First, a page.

About chowder
Chowder is derived from the French word chaudière, which means caldron. Early French settlers who fished off Canada's east coast had these cooking vessels on their boats. In them they would cook up some of the day’s catch into a stew-like mixture that eventually became known as chowder. Chowder eventually became popular on land and some early versions were made by combining rendered salt pork with fish or shellfish in simmering water, all thickened with biscuits or bread. As chowder evolved, potatoes began to replace or supplement the biscuits or bread, milk and cream were used, and bacon was an occasional substitute for the salt pork. Many other styles of chowder began to appear, such as this west coast inspired one that features salmon.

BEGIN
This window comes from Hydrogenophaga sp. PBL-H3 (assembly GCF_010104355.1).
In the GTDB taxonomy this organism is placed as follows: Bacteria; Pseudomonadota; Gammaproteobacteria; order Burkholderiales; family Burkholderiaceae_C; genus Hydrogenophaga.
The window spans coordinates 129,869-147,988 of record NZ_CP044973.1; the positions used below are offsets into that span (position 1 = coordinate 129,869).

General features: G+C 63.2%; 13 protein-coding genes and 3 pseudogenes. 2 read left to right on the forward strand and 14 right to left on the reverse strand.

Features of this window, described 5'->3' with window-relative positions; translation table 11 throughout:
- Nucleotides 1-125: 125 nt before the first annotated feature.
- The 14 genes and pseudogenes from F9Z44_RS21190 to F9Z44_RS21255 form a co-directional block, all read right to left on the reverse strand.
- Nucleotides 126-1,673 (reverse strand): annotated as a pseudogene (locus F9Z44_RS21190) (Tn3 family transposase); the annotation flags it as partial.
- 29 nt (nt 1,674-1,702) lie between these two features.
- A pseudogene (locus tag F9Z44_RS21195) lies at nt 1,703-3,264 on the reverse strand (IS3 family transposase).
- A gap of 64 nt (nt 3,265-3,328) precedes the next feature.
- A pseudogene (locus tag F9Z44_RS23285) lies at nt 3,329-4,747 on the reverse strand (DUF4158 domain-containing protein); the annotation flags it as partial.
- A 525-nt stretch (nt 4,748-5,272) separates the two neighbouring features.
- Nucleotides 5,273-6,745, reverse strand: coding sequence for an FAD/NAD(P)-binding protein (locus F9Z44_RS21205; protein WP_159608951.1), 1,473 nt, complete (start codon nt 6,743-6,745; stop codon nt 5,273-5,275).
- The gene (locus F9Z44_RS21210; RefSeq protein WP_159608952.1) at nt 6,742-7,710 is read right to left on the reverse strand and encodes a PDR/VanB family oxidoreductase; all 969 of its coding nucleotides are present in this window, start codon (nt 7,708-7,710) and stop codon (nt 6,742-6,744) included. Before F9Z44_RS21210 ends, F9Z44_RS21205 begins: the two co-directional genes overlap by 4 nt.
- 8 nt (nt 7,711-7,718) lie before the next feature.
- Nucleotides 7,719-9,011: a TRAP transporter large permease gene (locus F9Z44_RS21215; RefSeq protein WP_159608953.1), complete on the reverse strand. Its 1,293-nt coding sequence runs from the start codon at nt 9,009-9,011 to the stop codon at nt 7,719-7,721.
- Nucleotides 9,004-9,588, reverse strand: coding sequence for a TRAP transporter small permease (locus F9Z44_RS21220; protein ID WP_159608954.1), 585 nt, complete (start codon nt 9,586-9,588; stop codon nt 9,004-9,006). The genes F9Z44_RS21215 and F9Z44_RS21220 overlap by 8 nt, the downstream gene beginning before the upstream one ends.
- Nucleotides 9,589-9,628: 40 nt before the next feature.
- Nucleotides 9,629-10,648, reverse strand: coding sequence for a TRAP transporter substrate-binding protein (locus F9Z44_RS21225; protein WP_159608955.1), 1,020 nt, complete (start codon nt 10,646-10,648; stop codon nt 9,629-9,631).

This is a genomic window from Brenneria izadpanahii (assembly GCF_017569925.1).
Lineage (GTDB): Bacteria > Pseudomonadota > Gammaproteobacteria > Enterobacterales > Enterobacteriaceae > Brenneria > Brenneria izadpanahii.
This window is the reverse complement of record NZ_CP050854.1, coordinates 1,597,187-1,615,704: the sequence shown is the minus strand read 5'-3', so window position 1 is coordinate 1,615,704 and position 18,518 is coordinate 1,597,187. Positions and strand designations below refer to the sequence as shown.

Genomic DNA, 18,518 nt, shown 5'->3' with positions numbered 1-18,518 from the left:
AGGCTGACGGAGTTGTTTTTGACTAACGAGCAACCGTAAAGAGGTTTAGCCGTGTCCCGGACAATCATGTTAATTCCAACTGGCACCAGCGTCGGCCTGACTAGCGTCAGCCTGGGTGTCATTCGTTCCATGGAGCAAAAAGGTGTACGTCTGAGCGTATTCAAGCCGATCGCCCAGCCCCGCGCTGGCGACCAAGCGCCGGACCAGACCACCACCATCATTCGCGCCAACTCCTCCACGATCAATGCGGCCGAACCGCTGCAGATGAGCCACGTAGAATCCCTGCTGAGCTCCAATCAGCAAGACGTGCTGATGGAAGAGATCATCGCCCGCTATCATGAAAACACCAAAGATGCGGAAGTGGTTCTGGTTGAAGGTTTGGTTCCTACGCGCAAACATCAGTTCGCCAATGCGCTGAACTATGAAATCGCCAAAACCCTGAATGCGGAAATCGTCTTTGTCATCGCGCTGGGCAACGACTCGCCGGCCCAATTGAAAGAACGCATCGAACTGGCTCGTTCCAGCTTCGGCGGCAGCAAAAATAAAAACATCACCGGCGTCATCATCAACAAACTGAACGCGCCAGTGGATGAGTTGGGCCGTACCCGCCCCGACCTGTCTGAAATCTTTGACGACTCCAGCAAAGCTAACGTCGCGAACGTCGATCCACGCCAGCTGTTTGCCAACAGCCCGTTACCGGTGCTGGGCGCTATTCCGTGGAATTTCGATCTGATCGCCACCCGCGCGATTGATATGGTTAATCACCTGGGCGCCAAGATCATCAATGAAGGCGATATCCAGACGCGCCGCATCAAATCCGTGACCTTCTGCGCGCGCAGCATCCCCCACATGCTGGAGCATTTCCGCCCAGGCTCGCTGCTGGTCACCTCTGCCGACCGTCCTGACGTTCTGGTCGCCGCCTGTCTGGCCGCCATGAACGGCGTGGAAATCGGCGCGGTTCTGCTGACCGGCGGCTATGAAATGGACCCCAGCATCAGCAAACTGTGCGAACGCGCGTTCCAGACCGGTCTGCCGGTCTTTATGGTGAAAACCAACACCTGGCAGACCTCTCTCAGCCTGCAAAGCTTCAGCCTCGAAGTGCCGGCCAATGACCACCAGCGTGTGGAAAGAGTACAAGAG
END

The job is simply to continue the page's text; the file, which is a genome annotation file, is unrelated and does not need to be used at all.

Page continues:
Salmon, Potato and Corn Chowder
Make a meal of this soup by serving it with hot biscuits or thick slices of French bread.
Preparation time: 25 minutes
Cooking time: About 25 minutes
Makes: 4 servings
2 Tbsp (30 mL) butter
1/2 medium onion, diced
1 medium celery rib, diced
1 garlic clove, minced
3 Tbsp (30 mL) flour
3 3/4 cups (925 mL) chicken or fish stock
1/2 tsp (125 mL)  dried tarragon
2 medium white potatoes, cubed
1 lb. (375 g) salmon fillets, skin removed, flesh cut into small cubes
1/2 cup (125 mL) light cream
1/2 cup (125 mL) fresh or frozen corn kernels
•    salt and white pepper to taste
Melt the butter in a pot set over medium heat. Add the onion, celery and garlic and cook 5 minutes. Mix in the flour and cook 2 minutes more. Slowly, stirring constantly, pour in the stock. Mix in the tarragon and potatoes, bring to a simmer, and simmer until the potatoes are just tender, about 10 minutes. Mix in the salmon, cream and corn, return to a simmer, and simmer until the salmon is cooked through, about 5 minutes. Season with salt and pepper and serve, if desired, sprinkled with snipped chives or sliced green onion.